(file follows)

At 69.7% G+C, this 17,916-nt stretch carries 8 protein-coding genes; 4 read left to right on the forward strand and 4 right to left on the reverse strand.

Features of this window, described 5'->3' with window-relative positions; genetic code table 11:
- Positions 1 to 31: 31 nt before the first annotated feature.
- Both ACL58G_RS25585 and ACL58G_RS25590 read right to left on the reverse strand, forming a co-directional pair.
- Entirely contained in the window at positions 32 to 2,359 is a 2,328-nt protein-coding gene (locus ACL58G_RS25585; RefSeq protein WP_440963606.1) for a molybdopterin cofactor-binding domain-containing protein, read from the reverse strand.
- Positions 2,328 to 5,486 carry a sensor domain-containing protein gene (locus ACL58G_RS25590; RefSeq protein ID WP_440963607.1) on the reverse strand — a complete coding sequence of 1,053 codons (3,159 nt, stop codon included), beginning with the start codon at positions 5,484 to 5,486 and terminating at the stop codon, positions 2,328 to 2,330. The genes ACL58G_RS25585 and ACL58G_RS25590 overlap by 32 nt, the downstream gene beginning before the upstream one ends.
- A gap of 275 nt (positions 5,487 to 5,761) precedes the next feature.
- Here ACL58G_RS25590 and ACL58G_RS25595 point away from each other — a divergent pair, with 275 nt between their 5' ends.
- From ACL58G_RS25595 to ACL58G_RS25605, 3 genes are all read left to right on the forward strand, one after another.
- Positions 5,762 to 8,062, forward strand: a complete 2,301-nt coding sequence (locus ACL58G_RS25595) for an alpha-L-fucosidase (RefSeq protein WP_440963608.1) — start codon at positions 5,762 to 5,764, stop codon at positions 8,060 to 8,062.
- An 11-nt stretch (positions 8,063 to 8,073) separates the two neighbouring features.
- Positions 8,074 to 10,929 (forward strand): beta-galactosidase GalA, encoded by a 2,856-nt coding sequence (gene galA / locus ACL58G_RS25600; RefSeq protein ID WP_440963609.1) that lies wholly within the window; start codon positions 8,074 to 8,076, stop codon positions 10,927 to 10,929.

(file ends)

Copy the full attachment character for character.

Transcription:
At 69.7% G+C, this 17,916-nt stretch carries 8 protein-coding genes; 4 read left to right on the forward strand and 4 right to left on the reverse strand.

Features of this window, described 5'->3' with window-relative positions; genetic code table 11:
- Positions 1 to 31: 31 nt before the first annotated feature.
- Both ACL58G_RS25585 and ACL58G_RS25590 read right to left on the reverse strand, forming a co-directional pair.
- Entirely contained in the window at positions 32 to 2,359 is a 2,328-nt protein-coding gene (locus ACL58G_RS25585; RefSeq protein WP_440963606.1) for a molybdopterin cofactor-binding domain-containing protein, read from the reverse strand.
- Positions 2,328 to 5,486 carry a sensor domain-containing protein gene (locus ACL58G_RS25590; RefSeq protein ID WP_440963607.1) on the reverse strand — a complete coding sequence of 1,053 codons (3,159 nt, stop codon included), beginning with the start codon at positions 5,484 to 5,486 and terminating at the stop codon, positions 2,328 to 2,330. The genes ACL58G_RS25585 and ACL58G_RS25590 overlap by 32 nt, the downstream gene beginning before the upstream one ends.
- A gap of 275 nt (positions 5,487 to 5,761) precedes the next feature.
- Here ACL58G_RS25590 and ACL58G_RS25595 point away from each other — a divergent pair, with 275 nt between their 5' ends.
- From ACL58G_RS25595 to ACL58G_RS25605, 3 genes are all read left to right on the forward strand, one after another.
- Positions 5,762 to 8,062, forward strand: a complete 2,301-nt coding sequence (locus ACL58G_RS25595) for an alpha-L-fucosidase (RefSeq protein WP_440963608.1) — start codon at positions 5,762 to 5,764, stop codon at positions 8,060 to 8,062.
- An 11-nt stretch (positions 8,063 to 8,073) separates the two neighbouring features.
- Positions 8,074 to 10,929 (forward strand): beta-galactosidase GalA, encoded by a 2,856-nt coding sequence (gene galA / locus ACL58G_RS25600; RefSeq protein ID WP_440963609.1) that lies wholly within the window; start codon positions 8,074 to 8,076, stop codon positions 10,927 to 10,929.